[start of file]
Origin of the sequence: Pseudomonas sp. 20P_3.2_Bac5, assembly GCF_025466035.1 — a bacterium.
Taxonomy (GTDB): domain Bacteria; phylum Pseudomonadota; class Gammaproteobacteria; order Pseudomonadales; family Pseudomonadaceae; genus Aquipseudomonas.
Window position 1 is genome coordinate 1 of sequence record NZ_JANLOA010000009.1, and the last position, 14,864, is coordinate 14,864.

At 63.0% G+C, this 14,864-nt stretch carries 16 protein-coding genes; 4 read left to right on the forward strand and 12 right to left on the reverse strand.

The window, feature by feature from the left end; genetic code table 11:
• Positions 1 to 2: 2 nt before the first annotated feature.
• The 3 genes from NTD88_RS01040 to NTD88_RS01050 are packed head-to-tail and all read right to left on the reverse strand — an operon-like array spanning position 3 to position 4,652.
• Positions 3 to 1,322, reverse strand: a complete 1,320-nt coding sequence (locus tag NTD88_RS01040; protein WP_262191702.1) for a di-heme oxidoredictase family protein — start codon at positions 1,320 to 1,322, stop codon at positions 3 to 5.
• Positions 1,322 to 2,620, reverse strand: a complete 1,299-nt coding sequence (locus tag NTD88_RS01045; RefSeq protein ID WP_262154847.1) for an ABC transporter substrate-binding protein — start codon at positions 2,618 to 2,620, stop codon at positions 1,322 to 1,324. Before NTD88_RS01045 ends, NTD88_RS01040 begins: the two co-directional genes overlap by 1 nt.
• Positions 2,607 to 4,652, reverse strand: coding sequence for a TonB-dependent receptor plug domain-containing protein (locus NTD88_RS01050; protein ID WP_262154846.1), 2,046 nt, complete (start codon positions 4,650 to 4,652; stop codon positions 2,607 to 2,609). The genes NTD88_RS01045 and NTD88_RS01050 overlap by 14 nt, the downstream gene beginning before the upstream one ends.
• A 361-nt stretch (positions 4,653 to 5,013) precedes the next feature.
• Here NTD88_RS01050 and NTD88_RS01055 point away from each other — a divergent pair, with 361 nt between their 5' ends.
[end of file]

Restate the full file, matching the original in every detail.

Origin of the sequence: Pseudomonas sp. 20P_3.2_Bac5, assembly GCF_025466035.1 — a bacterium.
Taxonomy (GTDB): domain Bacteria; phylum Pseudomonadota; class Gammaproteobacteria; order Pseudomonadales; family Pseudomonadaceae; genus Aquipseudomonas.
Window position 1 is genome coordinate 1 of sequence record NZ_JANLOA010000009.1, and the last position, 14,864, is coordinate 14,864.

At 63.0% G+C, this 14,864-nt stretch carries 16 protein-coding genes; 4 read left to right on the forward strand and 12 right to left on the reverse strand.

The window, feature by feature from the left end; genetic code table 11:
• Positions 1 to 2: 2 nt before the first annotated feature.
• The 3 genes from NTD88_RS01040 to NTD88_RS01050 are packed head-to-tail and all read right to left on the reverse strand — an operon-like array spanning position 3 to position 4,652.
• Positions 3 to 1,322, reverse strand: a complete 1,320-nt coding sequence (locus tag NTD88_RS01040; protein WP_262191702.1) for a di-heme oxidoredictase family protein — start codon at positions 1,320 to 1,322, stop codon at positions 3 to 5.
• Positions 1,322 to 2,620, reverse strand: a complete 1,299-nt coding sequence (locus tag NTD88_RS01045; RefSeq protein ID WP_262154847.1) for an ABC transporter substrate-binding protein — start codon at positions 2,618 to 2,620, stop codon at positions 1,322 to 1,324. Before NTD88_RS01045 ends, NTD88_RS01040 begins: the two co-directional genes overlap by 1 nt.
• Positions 2,607 to 4,652, reverse strand: coding sequence for a TonB-dependent receptor plug domain-containing protein (locus NTD88_RS01050; protein ID WP_262154846.1), 2,046 nt, complete (start codon positions 4,650 to 4,652; stop codon positions 2,607 to 2,609). The genes NTD88_RS01045 and NTD88_RS01050 overlap by 14 nt, the downstream gene beginning before the upstream one ends.
• A 361-nt stretch (positions 4,653 to 5,013) precedes the next feature.
• Here NTD88_RS01050 and NTD88_RS01055 point away from each other — a divergent pair, with 361 nt between their 5' ends.